No More Heroes was designed keeping motion controllers in mind and therefore there ain’t a lot of complicated combos like in Devil May Cry series. Therefore when the game is ported to PC where we could play with standard controllers, it feels a bit too simplistic because a lot of combos are just button-press prompts or joystick movement prompts. On the Wii or Switch, you can use the Joy-con to deal directional deathblows with a swing of your hand, probably makes you feel like a Samurai. Also all the wrestling moves you perform after staggering an enemy, require directional input. Not to mention you charge your Beam Katana by moving your motion controller rapidly up and down, which feels as if you’re wanking in the living room. The fear of your parents walking in and having to explain that the jerking motion is a gameplay mechanic, can never be replicated with a standard controller (unless they look at the screen).

For the first few hours, No More Heroes will seem like a badass hack ‘n’ slash gore-fest – normal and charged high stance attack, normal and charged low stance attack, punch, kick, a devil trigger mode which increases your speed and your beam katana’s output exponentially, tons of wrestling moves and 10 unique boss fights each with a new gimmick! But the downside is all the battle mechanics are available right from start and you’ve to slog through the ten levels using that only. There are no more new combos, nothing, except for few more wrestling moves that you can learn by renting wrestling videos from the nearby store. But that’s not the all of it. Apart from the boss fights and a few side missions, everything else is goddamn slog fest!

Living in Santa Destroy

You see, Travis has to earn to pay off the UAA so that they can organize the next boss fight in Santa Destroy. And he does this in two ways – undertaking menial jobs and/or by carrying out assassination side missions. And by god, how painfully dull the jobs are! They are to show the pitiful life Travis leads where he has to do odd jobs just to eek out a living, and serve as an excuse to design a boring, dull looking and empty city free for Travis to explore on his hilariously long motor bike. Look at Yakuza games, they fill the same city with tons of activities and NPCs compared to that Santa Destroy, which is practically devoid of… everything! Buildings look like blocks of faded textures, the driving physics are painfully bad and NPC voice acting is just awful.

As for the jobs, they include shaking trees to drop coconuts, mow lawn, find missing cats, pick up trash, fill gas etc., and all these you do with only a few button presses. In essence, they’re meant to be pointless, to be ironically boring which goes with the game’s overall depiction of Travis’ lifestyle. Apart from that there are some life-sim elements like working out in a gym, watching wrestling videos (they don’t show the actual videos), petting your kitty, However, dragging your ass through all these menial tasks, then following the same combat mechanics in the next boss area up until the actual boss fight, it only reduces any ounce replayability the game ever had. Like I said, everything is available right from start unlike other hack ‘n’ slash games where you unlock/purchase new fighting styles.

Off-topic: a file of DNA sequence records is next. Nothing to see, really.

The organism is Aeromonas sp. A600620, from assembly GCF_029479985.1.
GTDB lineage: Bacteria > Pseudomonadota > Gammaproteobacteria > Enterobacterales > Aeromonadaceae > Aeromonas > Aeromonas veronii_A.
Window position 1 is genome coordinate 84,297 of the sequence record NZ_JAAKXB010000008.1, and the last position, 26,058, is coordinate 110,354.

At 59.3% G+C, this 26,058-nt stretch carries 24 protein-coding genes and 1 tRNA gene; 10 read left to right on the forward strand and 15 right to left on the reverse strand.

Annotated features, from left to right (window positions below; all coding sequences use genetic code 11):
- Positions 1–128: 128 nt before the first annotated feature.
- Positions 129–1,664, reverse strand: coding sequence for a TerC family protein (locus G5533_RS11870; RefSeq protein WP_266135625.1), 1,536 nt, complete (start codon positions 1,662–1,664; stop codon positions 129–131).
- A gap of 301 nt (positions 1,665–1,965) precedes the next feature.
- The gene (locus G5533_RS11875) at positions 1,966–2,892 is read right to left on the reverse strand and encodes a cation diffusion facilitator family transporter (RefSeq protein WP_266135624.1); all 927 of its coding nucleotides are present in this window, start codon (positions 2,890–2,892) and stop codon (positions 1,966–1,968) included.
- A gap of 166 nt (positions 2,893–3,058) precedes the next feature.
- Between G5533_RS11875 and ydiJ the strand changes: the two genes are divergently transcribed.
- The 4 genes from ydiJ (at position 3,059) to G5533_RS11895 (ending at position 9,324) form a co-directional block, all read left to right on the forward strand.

Thankfully the bosses are the star of the show, almost each one with a memorable persona and offering intense one-on-one duels where you’ve to think tactically instead of mindless button mashing. Some have gimmicks like the one on the beach where the arena is filled with hidden holes, or like the one where the screen inverts for a few seconds forcing you to fight upside down, and especially the one where the boss gets killed even before the fight begins and you win by default. I just wish the entire game had this unpredictability without limiting them to boss areas.

 Visuals, Sound and Performance

The PC port of No More Heroes looks far better than the original, the PS3 and the switch version even though the graphics options are extremely minimal – no texture adjustment, shadows, lighting etc. Like I said, the world is hideously empty, robbed off even the basic graphics adjustment options that could’ve made it a bit more ‘immersive’.

The soundtracks are descent There’s one which plays in Travis’s room, one which plays while you’re speeding on your bike, one for every menial job, and finally one for every fight Travis engages in, with ten different variations of the same music for each of its boss area along with each boss having their own theme. And even though the NPC dialogues are painful to the ears, the boss dialogues are well written and their personalities well thought out. As for the performance, No More Heroes is heavily optimized and I didn’t experience even a single stutter.

Real Talk

No More Heroes is style over substance. The celshaded artsyle and soundtrack dabbles in the retro gamer and punk aesthetic. But all-in-all, there’s no real depth to anything in the game. True, ‘English Teacher Syndrome’ will compel you to look for patterns but to be honest, the entire pacing of the game is mundane, and the endgame revelations feel like a feeble attempt at sequel-baiting. Overall, it’s one of those games which is fun for the first few hours  then gets incredibly mundane- in other words, wait for a sale!

Final Review : Recommended